There was a time when there was not a single toilet for 700 families inhabiting the Raja Ka Purwa slum in Kanpur. People were compelled to relieve themselves anywhere and everywhere possible, creating a scenario which surpasses the worst threshold of unhygienic.
“If someone wanted to paint a picture of hell, the earlier condition of our slum in Kanpur would have perfectly fit the description,” exclaims Kalavati Devi, a 57-year-old resident of the place. She took it solely upon herself to transform the inhuman living conditions in the area, plagued by the menace of open defecation. A mason by profession, the widowed mother of two have constructed over 4000 toilets in UP villages in and around Kanpur, in the last five years.
At the age of thirteen, Kalavati first arrived in Kanpur as a child bride to her eighteen-year-old husband Jairaj and dedicated her life ever since to run the household and bring up her children. However, a financial crisis in the family prompted the doting mother to don the strength of a daily labourer and take up the tools of a mason.
Disgusted by the filth all around, Kalavati resolved to build a community toilet in Raja Ka Purwa slums. With unwavering support from her husband, she approached a local rural-based NGO to help her install the same. Challenges were aplenty, especially, raising awareness among the community was a daunting task. Yet, the feisty lady did not flinch an inch from her determination.
The absence of toilets can bring forth hundreds of complications which most of the urban population is unaware of. Contagious diseases were regular among people of all ages, incurring a heavy burden of medical expenses on these daily wage-earning families. “You would find someone sick in each family almost always,” shares Kalavati Devi. Children had poor immunity and their growth displayed a downslide. Women were the worst suffering lot, having to sacrifice their dignity every single day. Needless to mention, the situation during the rainy season would be deplorable.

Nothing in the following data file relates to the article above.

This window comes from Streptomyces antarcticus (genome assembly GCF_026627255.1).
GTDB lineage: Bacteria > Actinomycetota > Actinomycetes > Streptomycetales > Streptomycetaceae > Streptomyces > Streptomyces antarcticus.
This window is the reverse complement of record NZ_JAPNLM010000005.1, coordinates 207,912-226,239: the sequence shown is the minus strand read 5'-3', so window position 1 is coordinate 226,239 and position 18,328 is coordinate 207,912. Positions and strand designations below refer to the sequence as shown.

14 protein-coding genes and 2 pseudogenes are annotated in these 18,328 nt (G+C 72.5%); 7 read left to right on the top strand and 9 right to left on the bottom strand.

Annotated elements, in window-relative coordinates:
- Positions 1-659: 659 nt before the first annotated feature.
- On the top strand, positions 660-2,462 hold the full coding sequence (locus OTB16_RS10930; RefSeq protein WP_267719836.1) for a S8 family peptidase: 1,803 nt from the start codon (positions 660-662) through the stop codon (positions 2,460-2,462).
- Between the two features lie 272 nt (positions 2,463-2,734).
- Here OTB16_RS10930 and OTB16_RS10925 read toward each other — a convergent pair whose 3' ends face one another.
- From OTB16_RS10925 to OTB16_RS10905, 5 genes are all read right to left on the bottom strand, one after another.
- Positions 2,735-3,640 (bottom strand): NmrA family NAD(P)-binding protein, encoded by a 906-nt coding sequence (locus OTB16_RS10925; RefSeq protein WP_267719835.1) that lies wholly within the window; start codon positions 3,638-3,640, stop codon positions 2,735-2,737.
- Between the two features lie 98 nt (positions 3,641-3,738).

Kalavati was no one to step aside. She went door to door, explaining how a toilet is indispensable and pleaded with everyone to install the same in their homes. She organised meetings in the villages, spreading the message far and wide. Even after people changed their age-old stand on open defecation, most were unwilling to contribute any money or donate a small plot of land for toilet construction, primarily fearing the credibility. Many also doubted the authenticity of the supporting NGO. Day after day, Kalavati Devi continued her convincing efforts, until everyone came around. The success of her first campaign only propelled the sanitation movement across the remote villages. Today, her perseverance shines brightly through the thousands of lives she has impacted.
While supervising and assisting the toilet construction work, Kalavati realised her true purpose in becoming a mason. Even at the doorstep of the official retirement age, Kalavati Devi knows no stop. “I do whatever is possible and I will keep doing it,” – determination reverberates in each of her words. She wishes more women and youth come forward to participate in such social endeavours which can change many lives. “After all, only a torch can light another torch,” she asserts.
Taking note of her unparalleled contribution to the society, Neurobion Forte has recognised Kalavati Devi as a true hero and wishes to popularise her work through their #HelpingTrueHeroes initiative. Helping True Heroes initiative was started by Neurobion Forte couple of years back to help unsung heroes who work tirelessly for their families and society without expressing their own sufferings.
Source: The Logical Indian
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